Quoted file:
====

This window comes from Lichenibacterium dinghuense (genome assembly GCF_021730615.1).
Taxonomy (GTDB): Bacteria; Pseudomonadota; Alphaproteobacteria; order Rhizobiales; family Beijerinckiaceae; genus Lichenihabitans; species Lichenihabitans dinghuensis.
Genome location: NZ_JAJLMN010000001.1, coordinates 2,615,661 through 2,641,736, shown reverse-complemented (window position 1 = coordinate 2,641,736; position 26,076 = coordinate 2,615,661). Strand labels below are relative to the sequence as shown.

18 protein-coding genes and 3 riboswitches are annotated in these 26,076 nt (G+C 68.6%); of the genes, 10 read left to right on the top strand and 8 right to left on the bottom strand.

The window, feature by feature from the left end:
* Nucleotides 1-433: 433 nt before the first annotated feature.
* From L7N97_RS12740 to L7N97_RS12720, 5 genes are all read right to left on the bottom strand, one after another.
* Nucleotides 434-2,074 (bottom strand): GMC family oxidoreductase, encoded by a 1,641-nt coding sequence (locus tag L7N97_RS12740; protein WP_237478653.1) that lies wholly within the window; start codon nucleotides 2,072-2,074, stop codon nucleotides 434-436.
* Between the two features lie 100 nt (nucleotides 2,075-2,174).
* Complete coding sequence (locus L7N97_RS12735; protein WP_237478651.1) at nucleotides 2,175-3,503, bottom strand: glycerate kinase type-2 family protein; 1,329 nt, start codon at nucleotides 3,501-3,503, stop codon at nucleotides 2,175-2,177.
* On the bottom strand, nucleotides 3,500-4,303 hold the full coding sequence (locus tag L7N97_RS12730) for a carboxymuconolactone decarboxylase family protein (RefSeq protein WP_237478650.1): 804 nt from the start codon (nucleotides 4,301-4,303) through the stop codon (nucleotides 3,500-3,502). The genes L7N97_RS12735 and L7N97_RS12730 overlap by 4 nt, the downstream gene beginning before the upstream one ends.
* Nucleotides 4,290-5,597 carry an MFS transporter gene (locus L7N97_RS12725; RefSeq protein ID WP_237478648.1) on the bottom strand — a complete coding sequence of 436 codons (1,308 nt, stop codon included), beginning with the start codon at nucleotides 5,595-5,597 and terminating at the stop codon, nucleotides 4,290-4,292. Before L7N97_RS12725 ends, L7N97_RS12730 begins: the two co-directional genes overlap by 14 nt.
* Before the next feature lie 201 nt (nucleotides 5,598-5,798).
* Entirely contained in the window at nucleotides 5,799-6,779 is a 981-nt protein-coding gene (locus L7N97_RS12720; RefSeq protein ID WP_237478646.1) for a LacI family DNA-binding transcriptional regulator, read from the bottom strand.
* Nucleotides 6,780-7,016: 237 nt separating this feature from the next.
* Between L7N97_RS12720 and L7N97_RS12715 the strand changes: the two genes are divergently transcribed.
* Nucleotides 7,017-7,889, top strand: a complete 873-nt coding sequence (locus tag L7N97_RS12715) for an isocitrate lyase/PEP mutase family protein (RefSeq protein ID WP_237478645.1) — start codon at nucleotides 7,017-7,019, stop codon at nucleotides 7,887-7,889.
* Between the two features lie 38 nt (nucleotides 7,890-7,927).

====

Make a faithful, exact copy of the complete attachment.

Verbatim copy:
This window comes from Lichenibacterium dinghuense (genome assembly GCF_021730615.1).
Taxonomy (GTDB): Bacteria; Pseudomonadota; Alphaproteobacteria; order Rhizobiales; family Beijerinckiaceae; genus Lichenihabitans; species Lichenihabitans dinghuensis.
Genome location: NZ_JAJLMN010000001.1, coordinates 2,615,661 through 2,641,736, shown reverse-complemented (window position 1 = coordinate 2,641,736; position 26,076 = coordinate 2,615,661). Strand labels below are relative to the sequence as shown.

18 protein-coding genes and 3 riboswitches are annotated in these 26,076 nt (G+C 68.6%); of the genes, 10 read left to right on the top strand and 8 right to left on the bottom strand.

The window, feature by feature from the left end:
* Nucleotides 1-433: 433 nt before the first annotated feature.
* From L7N97_RS12740 to L7N97_RS12720, 5 genes are all read right to left on the bottom strand, one after another.
* Nucleotides 434-2,074 (bottom strand): GMC family oxidoreductase, encoded by a 1,641-nt coding sequence (locus tag L7N97_RS12740; protein WP_237478653.1) that lies wholly within the window; start codon nucleotides 2,072-2,074, stop codon nucleotides 434-436.
* Between the two features lie 100 nt (nucleotides 2,075-2,174).
* Complete coding sequence (locus L7N97_RS12735; protein WP_237478651.1) at nucleotides 2,175-3,503, bottom strand: glycerate kinase type-2 family protein; 1,329 nt, start codon at nucleotides 3,501-3,503, stop codon at nucleotides 2,175-2,177.
* On the bottom strand, nucleotides 3,500-4,303 hold the full coding sequence (locus tag L7N97_RS12730) for a carboxymuconolactone decarboxylase family protein (RefSeq protein WP_237478650.1): 804 nt from the start codon (nucleotides 4,301-4,303) through the stop codon (nucleotides 3,500-3,502). The genes L7N97_RS12735 and L7N97_RS12730 overlap by 4 nt, the downstream gene beginning before the upstream one ends.
* Nucleotides 4,290-5,597 carry an MFS transporter gene (locus L7N97_RS12725; RefSeq protein ID WP_237478648.1) on the bottom strand — a complete coding sequence of 436 codons (1,308 nt, stop codon included), beginning with the start codon at nucleotides 5,595-5,597 and terminating at the stop codon, nucleotides 4,290-4,292. Before L7N97_RS12725 ends, L7N97_RS12730 begins: the two co-directional genes overlap by 14 nt.
* Before the next feature lie 201 nt (nucleotides 5,598-5,798).
* Entirely contained in the window at nucleotides 5,799-6,779 is a 981-nt protein-coding gene (locus L7N97_RS12720; RefSeq protein ID WP_237478646.1) for a LacI family DNA-binding transcriptional regulator, read from the bottom strand.
* Nucleotides 6,780-7,016: 237 nt separating this feature from the next.
* Between L7N97_RS12720 and L7N97_RS12715 the strand changes: the two genes are divergently transcribed.
* Nucleotides 7,017-7,889, top strand: a complete 873-nt coding sequence (locus tag L7N97_RS12715) for an isocitrate lyase/PEP mutase family protein (RefSeq protein ID WP_237478645.1) — start codon at nucleotides 7,017-7,019, stop codon at nucleotides 7,887-7,889.
* Between the two features lie 38 nt (nucleotides 7,890-7,927).